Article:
Update: 31st January 2016: To further protect against the Logjam attack the OpenSSL project have now increased the length of the Diffie-Hellman handshake parameters to 1024 bits. Further details are available in this security advisory.

Update: 11th June 2015:
OpenSSL released a security advisory today to resolve 7 CVEs one of which was a workaround for the Logjam security flaw. The change made to resolve this flaw was to reject Diffie-Hellman handshake requests for parameters shorter than 768 bits. A later release of OpenSSL will extend this to 1024 bits. I would advice updating your OpenSSL installations as soon as possible to mitigate these vulnerabilities (usually by using your Linux package manager to install the applicable updates).

Update: 2nd July 2015: On the 30th of June, Apple released fixes for OS X and iOS to address the Logjam flaw within those products.

Update: 3rd July 2015: Today Mozilla released Firefox 39 and Firefox ESR (Extended Support Release) 38.1 and ESR 31.8 to address the Logjam flaw within those products.

Update: 10th July 2015: I have verified that the Opera web browser is not vulnerable to Logjam since version 30.0.1835.52 released on the 9th of June 2015.

In addition, at the time of writing (10th July 2015), Google Chrome v43.0.2357.132 (Stable, 64 bit) and Google Chrome v44.0.2403.81 (Beta, 64 bit) remain vulnerable to Logjam.

Update: 24th July 2015: At the time of writing (24th July 2015), Google Chrome v44.0.2403.107 (Stable, 64 bit) and Google Chrome v44.0.2403.89 (Beta, 64 bit) remain vulnerable to Logjam.

Update: 28th July 2015: Google Chrome v44.0.2403.125 (Stable, 64 bit) remains vulnerable to Logjam. However Google Chrome v45.0.2454.15 (Beta, 64 bit) includes a fix for Logjam. I have verified it is no longer vulnerable.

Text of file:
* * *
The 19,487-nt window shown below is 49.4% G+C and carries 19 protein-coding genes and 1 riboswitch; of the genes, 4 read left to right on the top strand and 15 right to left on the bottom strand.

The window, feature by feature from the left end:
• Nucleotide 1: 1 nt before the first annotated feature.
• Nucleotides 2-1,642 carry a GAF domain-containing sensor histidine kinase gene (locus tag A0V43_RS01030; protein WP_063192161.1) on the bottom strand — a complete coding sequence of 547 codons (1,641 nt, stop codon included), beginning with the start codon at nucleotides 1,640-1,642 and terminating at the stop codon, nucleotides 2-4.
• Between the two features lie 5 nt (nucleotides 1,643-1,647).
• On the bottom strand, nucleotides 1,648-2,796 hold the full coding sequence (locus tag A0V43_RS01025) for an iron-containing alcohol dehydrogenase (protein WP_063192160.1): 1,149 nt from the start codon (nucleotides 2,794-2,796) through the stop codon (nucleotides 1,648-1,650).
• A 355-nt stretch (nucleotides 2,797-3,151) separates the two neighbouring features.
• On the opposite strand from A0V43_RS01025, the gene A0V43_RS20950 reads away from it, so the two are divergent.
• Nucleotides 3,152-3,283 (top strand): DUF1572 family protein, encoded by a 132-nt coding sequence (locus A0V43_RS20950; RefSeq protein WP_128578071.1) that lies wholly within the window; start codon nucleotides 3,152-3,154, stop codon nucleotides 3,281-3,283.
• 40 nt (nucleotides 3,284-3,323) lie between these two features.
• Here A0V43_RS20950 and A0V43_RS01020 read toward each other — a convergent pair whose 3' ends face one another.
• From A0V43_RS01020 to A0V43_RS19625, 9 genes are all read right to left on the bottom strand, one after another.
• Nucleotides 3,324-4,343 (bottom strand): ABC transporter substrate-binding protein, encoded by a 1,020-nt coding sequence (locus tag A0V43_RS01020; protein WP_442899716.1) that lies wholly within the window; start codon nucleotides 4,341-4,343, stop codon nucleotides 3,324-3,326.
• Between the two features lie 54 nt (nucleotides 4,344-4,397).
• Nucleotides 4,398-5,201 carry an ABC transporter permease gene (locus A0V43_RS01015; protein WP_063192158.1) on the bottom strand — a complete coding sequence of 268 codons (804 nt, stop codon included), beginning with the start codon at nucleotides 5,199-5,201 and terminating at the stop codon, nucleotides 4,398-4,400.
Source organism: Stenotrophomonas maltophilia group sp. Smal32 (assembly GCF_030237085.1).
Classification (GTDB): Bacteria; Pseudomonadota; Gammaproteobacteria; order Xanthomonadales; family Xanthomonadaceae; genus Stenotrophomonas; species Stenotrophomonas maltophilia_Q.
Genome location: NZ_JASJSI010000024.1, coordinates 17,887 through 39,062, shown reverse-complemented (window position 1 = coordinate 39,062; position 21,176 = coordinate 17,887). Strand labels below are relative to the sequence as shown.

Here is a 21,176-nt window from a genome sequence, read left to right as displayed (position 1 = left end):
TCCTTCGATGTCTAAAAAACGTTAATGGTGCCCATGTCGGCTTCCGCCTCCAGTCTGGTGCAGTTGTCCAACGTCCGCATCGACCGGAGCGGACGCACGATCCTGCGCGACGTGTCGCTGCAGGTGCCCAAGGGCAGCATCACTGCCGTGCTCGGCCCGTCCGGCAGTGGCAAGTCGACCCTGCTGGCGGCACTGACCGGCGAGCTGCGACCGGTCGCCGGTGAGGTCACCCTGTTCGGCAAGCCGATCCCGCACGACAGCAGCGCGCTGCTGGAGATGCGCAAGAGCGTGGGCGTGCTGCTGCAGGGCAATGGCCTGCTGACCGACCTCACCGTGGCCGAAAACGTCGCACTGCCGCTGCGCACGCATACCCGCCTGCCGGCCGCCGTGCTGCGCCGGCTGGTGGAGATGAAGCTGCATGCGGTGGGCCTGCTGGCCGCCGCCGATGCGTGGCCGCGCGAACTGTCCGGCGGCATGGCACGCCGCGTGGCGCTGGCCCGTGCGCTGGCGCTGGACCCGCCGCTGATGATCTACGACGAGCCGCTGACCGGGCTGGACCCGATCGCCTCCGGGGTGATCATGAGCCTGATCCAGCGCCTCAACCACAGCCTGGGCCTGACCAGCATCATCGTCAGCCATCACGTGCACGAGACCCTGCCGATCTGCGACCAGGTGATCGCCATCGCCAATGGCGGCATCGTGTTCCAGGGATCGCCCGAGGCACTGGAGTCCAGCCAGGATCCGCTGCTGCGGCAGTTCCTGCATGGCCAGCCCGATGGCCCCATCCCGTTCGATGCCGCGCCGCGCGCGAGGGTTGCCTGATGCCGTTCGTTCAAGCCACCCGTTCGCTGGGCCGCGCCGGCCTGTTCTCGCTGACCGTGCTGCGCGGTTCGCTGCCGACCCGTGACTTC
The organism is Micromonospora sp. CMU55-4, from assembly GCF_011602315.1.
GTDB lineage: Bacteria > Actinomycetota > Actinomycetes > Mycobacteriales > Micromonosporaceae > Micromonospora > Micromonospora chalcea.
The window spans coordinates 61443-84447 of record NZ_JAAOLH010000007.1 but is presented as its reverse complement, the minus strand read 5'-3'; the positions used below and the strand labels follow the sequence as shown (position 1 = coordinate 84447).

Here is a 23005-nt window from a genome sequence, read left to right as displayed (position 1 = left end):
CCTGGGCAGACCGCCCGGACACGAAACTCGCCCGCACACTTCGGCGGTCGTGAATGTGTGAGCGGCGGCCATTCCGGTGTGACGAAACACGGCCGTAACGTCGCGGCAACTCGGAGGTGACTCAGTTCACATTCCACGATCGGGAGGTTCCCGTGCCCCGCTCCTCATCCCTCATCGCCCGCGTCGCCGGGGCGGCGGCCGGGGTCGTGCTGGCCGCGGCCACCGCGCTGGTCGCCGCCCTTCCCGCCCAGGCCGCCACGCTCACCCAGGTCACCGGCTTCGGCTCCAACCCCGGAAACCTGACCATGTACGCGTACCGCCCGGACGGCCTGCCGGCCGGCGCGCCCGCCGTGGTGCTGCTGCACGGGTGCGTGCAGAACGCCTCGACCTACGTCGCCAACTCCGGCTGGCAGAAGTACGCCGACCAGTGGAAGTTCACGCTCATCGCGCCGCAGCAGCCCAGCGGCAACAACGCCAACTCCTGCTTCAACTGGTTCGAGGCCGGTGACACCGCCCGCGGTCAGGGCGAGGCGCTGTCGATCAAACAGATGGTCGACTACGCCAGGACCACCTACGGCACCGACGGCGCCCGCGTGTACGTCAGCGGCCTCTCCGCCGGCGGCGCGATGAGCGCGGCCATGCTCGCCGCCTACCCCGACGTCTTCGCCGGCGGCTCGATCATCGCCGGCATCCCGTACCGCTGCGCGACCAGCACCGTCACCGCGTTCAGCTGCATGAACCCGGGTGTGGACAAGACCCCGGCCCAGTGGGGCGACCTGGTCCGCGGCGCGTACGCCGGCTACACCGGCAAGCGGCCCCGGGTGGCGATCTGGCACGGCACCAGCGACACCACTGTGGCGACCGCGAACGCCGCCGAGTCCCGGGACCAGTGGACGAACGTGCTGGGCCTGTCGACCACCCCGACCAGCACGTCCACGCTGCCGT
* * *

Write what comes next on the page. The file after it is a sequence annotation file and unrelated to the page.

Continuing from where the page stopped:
Update: 12th August 2015: Google Chrome v44.0.2403.155 (Stable, 64 bit) remains vulnerable to Logjam.

Update: 13th August 2015: OpenSSH has released v7.0 which addresses the Logjam issue within it’s implementation.

Update: 25th August 2015: VideoLAN, the creators of VLC have closed the ticket that I mentioned above (see update: 2nd June 2015) since they have resolved the Logjam issue within their code for the upcoming version 2.2.2 of VLC. A related ticket involving a regression (an unintentional introduced software bug/error) caused by the changes they made was also resolved.

Update: 3rd September 2015: Google Chrome v45.0.2454.85 (Stable, 64 bit) is no longer vulnerable to the Logjam issue since it includes the fix mentioned in the 28th of July entry (above).

I hope that the above advice assists you in securing your servers and computer systems from this new attack. I will update this article when more information concerning updates for web browsers becomes available.

Thank you.

April 2015 Security Updates Summary

On Tuesday the 14th of April Microsoft made available its anticipated security updates resolving 26 CVEs. The individual products affected are detailed in the Security Bulletin Summary. Any Known Issues are also summarized there.

In addition, Adobe also made available updates for Flash Player, ColdFusion and Adobe Flex. Further details are available in the Adobe PSIRT blog post. 24 CVEs in total were resolved.

Oracle (includes Oracle Java) (98 CVEs resolved), Google Chrome (45 security fixes) and VideoLAN VLC for Windows (1 CVE resolved) were also updated last week. For VLC I would recommend that you update to 2.2.1 if you have not already done so since 2.2.0 also included fixes for 5 other CVEs.

You can monitor the availability of security updates for the majority of your software from the following websites (among others) or use Secunia PSI:

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Security Updates Calendar (as mentioned within the heading “Information on Security Updates” within the Protecting Your PC page):
http://www.calendarofupdates.com/updates/index.php?act=calendar

US Computer Emergency Readiness Team (CERT) (as mentioned within the heading “Information on Security Updates” within the Protecting Your PC page):
https://www.us-cert.gov/
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If you use any of the above software, please install the appropriate updates as soon as possible. I would like to mention that Microsoft’s MS15-034 update should be prioritized for installation before all other updates due to its severity and ease of exploitation.

As a routine precaution I would recommend backing up the data on any device for which you are installing updates in order to prevent data loss in the rare event that any update causes unexpected issues.

Thank you.